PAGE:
Besides the above, not much else stands out about IWN, its strategy or holdings. It is a U.S. small-cap value index ETF, and its holdings and characteristics reflect that.

IWN - Investment Thesis

IWN's investment thesis is remarkably simple. The fund sports an incredibly cheap valuation, which could lead to significant, market-beating returns if valuations normalize. IWN itself sports a PE ratio of 10.9x and a PB ratio of 1.4x, around half that of most broad-based U.S. equity indexes. It is an incredibly cheap valuation, all things considered.

IWN ETF Valuation

Fund Filings - Chart by author

Importantly, small-cap value stocks currently sport the cheapest valuations out of all equity industry sub-segments, on both an absolute and historical basis. Small-cap value is cheapest amongst its peers, and cheaper than it has been in the past, a solid combination.

Small-cap value is cheapest amongst its peers

J.P. Morgan Guide to the Markets

In my opinion, the fact that these stocks are cheaper on a historical basis is of particular importance. Small-cap value stocks always trade with lower valuations than growth stocks, but the gap is wider than average, and by a reasonably large margin. Growth stocks are 40% more expensive than their historical average, while small-cap value stocks are currently 14% cheaper than the same, for a +50% valuation gap between these segments. This is a massive gap, and quite rate too, but not without precedent. Growth stocks were even more expensive during the dot-com bubble, at least until the bubble burst.

Value vs growth relative valuations

J.P. Morgan Guide to the Markets

In my opinion, valuation gaps like the above are unlikely to persist into the future. Markets are mostly rational, especially in the long-term, and the historical precedent does seem to indicate that these massive gaps are unsustainable. Importantly, valuations have started to normalize. As can be seen above, valuations gaps were widest a few months / weeks ago, and have started to creep back up as of late. Normalization has mostly consisted of significant losses and underperformance in the tech industry, with small-caps themselves suffering lower than average losses.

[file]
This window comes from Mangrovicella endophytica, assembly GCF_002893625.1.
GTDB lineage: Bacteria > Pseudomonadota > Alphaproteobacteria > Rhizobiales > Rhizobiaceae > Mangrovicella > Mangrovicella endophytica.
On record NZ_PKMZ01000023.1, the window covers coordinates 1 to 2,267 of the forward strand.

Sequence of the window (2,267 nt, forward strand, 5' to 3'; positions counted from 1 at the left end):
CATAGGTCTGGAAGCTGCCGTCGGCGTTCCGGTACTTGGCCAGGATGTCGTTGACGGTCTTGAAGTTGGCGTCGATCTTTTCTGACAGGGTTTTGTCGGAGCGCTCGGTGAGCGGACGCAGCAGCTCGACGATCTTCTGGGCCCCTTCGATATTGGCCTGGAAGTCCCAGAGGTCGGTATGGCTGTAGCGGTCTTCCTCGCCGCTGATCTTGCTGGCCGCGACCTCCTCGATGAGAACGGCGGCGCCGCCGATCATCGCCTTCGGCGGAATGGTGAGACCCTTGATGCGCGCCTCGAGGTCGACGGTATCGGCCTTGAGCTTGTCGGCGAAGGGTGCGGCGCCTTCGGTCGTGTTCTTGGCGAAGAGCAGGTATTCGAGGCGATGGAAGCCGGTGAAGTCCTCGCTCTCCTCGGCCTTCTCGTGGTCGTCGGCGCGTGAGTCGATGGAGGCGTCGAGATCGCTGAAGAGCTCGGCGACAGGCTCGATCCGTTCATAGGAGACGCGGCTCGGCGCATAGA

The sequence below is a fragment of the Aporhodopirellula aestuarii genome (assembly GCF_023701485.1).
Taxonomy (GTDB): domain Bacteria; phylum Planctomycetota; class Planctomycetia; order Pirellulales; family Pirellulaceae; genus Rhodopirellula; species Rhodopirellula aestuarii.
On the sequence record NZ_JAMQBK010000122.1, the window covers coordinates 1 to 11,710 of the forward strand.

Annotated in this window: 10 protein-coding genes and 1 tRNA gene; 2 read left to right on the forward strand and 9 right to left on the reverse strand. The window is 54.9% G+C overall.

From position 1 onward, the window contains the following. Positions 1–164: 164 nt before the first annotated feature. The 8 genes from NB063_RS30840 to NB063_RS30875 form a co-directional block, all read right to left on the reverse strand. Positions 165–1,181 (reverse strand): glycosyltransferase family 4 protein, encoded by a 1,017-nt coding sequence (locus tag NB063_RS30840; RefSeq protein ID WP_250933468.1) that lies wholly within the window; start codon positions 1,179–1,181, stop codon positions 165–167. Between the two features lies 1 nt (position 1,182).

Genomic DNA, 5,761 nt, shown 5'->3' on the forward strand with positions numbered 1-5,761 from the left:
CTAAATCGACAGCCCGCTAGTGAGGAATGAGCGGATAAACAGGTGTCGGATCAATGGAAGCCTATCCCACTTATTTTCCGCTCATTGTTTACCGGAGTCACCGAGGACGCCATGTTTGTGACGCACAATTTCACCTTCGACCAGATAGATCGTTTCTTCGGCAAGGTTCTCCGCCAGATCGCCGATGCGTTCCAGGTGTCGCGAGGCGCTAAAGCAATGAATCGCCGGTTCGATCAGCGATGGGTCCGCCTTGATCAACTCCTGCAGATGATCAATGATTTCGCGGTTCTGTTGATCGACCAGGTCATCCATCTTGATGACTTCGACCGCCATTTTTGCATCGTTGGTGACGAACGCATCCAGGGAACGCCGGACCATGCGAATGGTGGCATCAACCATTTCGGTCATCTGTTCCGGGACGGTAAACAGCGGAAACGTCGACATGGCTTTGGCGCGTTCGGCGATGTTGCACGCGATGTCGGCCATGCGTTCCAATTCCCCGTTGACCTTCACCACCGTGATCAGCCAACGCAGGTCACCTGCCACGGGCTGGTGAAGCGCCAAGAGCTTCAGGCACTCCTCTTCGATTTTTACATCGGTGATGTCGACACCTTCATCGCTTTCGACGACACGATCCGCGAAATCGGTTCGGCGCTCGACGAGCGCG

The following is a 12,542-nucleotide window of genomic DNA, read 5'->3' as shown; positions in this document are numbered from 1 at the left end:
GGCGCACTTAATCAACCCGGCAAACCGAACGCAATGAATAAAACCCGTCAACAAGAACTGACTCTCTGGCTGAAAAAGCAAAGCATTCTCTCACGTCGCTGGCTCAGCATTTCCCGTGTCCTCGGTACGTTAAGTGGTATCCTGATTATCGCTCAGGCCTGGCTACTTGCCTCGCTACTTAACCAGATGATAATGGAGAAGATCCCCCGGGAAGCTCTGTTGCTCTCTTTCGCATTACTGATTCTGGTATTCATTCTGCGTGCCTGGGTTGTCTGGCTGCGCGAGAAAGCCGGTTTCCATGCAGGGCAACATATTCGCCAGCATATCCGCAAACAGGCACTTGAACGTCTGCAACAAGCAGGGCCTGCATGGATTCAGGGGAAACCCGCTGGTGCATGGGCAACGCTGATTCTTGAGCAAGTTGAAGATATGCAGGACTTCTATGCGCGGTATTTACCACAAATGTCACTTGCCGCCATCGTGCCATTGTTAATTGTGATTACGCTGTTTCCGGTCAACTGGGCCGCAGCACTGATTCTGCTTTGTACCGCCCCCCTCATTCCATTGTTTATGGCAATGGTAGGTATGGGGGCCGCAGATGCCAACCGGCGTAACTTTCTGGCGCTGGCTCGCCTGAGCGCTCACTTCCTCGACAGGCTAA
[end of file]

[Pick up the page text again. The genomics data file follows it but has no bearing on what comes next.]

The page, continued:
IWN vs QQQ vs SPY price
Data by YCharts

Insofar as valuations continue to normalize, IWN should continue to outperform relative to most broad-based equity indexes. Sooner or later equity markets will recover, and said outperformance should translate into significant, market-beating returns for the fund and its shareholders, a significant benefit for the same.

As an aside, IWN has significantly outperformed relative to most broad-based equity indexes, including the S&P 500, since inception. In my opinion, the forward-looking analysis above is of significantly greater importance than the fund's past performance track-record, but it is an outstanding performance track-record regardless, and something for investors to keep in mind.

IWN vs SPY price
Data by YCharts

IWN - Risks And Drawbacks

IWN is a strong fund and investment opportunity, but it is not one without drawbacks. Three stand out.

First is the fact that small-cap value companies tend to be significantly riskier than average. Smaller companies generally have comparatively weak balance sheets, less diversified revenue streams, and fewer, more expensive financing options. Value stocks are also generally riskier and of lower quality: they wouldn't be trading at low prices and valuations otherwise. Small-cap value stocks have all the negatives of both small companies and value stocks, and so are significantly riskier than average. Expect significant, above-average losses during downturns and recessions.